U.S. Army veteran Gene Spencer was at the Phoenix VA Medical Center on Oct. 5, 2012, when a physician told him that cancer had metastasized in his lungs and he should go home to prepare to die.
Three days passed before the 67-year-old husband, writer, audiologist, building contractor and dog lover used a gun to take his own life.
One day after that, Arizona Central reported that Spencer’s wife, Shirley Fobke, says, she received a phone call from the hospital notifying her of good news: There was an error in the diagnosis, and Spencer was not about to die!
The legal papers say Spencer was diagnosed with colon cancer in 2010 and had a life expectancy of five to six years with proper treatment. While undergoing treatment, the claim alleges, Spencer received “too much radiation that caused lung problems and his immune system to be deficient.”
Fobke said her husband had been given a prognosis of three to five years, so they drew up a bucket list. By 2012, the big dream was a vacation together in Hawaii.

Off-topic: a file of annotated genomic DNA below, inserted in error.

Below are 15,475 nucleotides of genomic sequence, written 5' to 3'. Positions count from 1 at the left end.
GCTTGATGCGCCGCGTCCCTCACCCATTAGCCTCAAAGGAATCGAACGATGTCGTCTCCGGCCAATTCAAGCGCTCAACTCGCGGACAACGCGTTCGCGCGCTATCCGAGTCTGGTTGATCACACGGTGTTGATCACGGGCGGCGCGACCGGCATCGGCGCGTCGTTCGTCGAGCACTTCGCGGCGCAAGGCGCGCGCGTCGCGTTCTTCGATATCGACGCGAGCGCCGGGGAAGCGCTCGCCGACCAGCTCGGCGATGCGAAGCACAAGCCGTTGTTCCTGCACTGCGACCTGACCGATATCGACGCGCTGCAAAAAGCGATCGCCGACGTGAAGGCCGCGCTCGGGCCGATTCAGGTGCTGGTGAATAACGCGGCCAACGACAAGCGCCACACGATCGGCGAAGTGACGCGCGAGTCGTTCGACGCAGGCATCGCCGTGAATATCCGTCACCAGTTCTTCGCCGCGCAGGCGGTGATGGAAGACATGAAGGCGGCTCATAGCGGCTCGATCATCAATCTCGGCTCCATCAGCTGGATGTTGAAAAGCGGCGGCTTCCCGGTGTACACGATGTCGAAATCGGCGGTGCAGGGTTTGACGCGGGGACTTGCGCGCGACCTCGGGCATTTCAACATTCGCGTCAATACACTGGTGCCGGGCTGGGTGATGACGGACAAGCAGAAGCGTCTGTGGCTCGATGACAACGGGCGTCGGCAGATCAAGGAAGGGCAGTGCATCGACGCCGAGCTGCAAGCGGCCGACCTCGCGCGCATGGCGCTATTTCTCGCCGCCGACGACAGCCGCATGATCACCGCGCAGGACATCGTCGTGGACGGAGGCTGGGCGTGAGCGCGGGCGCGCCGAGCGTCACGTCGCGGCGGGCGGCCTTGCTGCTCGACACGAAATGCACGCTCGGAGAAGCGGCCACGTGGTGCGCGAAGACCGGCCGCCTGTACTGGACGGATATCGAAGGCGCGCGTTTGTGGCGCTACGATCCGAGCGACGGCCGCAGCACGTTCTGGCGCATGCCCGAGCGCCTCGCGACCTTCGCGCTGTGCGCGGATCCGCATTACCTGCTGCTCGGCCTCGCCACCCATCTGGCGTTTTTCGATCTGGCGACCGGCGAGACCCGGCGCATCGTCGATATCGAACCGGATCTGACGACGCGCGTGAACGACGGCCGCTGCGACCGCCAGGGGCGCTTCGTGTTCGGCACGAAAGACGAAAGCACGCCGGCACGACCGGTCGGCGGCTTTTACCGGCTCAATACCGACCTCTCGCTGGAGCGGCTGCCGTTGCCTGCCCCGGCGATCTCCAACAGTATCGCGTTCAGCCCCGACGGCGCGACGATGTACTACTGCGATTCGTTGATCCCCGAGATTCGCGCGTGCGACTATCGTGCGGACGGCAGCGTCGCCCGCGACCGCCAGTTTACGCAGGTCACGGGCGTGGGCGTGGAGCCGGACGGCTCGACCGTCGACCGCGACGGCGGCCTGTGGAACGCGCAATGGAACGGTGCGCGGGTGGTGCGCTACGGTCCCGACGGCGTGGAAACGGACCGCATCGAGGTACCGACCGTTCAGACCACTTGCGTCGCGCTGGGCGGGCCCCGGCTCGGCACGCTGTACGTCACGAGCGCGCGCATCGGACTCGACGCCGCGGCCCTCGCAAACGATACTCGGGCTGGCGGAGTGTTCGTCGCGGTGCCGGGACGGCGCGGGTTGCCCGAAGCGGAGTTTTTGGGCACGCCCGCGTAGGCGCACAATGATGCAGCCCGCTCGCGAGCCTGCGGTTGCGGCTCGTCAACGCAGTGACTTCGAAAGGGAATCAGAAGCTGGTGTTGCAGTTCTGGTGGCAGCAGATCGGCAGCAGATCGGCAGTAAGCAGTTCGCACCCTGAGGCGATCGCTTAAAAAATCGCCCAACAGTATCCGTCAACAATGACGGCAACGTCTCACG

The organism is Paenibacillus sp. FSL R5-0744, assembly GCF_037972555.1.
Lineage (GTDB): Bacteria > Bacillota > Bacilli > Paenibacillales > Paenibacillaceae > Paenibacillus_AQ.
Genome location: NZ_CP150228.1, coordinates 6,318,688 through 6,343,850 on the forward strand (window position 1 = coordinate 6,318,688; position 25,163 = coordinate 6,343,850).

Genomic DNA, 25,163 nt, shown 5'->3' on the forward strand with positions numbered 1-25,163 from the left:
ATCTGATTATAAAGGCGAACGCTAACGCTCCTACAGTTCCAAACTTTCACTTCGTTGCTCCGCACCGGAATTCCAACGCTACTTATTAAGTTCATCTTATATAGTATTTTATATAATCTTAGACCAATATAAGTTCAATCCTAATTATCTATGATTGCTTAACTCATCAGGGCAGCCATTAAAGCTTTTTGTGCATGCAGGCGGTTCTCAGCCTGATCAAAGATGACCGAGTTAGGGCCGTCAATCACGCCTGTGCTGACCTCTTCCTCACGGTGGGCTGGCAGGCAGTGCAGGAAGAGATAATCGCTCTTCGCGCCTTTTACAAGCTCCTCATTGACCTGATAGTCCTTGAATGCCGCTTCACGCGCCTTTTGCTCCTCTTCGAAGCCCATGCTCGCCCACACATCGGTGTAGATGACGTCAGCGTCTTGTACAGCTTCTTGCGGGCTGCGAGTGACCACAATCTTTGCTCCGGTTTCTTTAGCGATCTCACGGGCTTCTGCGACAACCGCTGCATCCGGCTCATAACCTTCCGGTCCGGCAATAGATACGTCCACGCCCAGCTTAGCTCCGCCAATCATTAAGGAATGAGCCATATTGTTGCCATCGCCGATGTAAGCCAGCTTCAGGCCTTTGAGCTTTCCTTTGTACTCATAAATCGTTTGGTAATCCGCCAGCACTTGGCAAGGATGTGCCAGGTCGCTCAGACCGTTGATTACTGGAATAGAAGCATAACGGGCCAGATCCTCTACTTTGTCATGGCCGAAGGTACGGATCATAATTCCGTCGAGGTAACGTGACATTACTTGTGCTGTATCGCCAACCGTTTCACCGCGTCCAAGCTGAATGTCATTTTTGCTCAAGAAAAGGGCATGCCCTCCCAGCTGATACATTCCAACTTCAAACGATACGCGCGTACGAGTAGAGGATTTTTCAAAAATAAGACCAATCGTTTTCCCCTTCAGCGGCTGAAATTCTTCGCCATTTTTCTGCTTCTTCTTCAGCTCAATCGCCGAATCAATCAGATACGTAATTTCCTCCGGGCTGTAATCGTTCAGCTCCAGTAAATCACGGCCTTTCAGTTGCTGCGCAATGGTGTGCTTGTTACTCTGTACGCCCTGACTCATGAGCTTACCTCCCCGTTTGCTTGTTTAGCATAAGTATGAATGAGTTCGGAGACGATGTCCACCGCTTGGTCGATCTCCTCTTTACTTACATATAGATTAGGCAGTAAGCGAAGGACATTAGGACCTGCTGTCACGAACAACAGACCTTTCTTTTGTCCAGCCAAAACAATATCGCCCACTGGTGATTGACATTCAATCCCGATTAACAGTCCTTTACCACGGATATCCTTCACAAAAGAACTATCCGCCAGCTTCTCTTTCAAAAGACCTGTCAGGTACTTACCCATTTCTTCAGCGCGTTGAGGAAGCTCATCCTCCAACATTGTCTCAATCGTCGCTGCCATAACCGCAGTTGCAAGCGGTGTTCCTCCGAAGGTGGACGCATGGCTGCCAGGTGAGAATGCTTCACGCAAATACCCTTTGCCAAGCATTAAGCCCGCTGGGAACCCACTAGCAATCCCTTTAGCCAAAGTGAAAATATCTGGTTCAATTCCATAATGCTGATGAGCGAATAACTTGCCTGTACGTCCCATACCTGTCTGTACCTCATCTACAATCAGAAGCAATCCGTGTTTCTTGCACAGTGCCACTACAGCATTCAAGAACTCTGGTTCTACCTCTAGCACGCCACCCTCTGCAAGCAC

Those are the key allegations in a wrongful-death action filed April 30 with the U.S. District Court in Phoenix, seeking damages from the VA on behalf of Spencer’s widow.
“As a result of the misdiagnosis,” says the suit, “Shirley Fobke suffered and will continue to suffer emotional and economic injury, lost wages, lost opportunity for financial gain, future earning capacity, loss of consortium, loss of love and affection…”
The $2.5 million lawsuit claims Gene Spencer, 67, shot himself to death in 2012, because his doctor told him his cancer had spread to his lungs, and that he had just weeks to live.
The VA system has come under fire for falsifying wait lists for veterans seeking medical care and for mismanagement.
Of course, officials at the Phoenix VA declined to comment except to offer condolences, the paper said.
Read the full story at AZ Central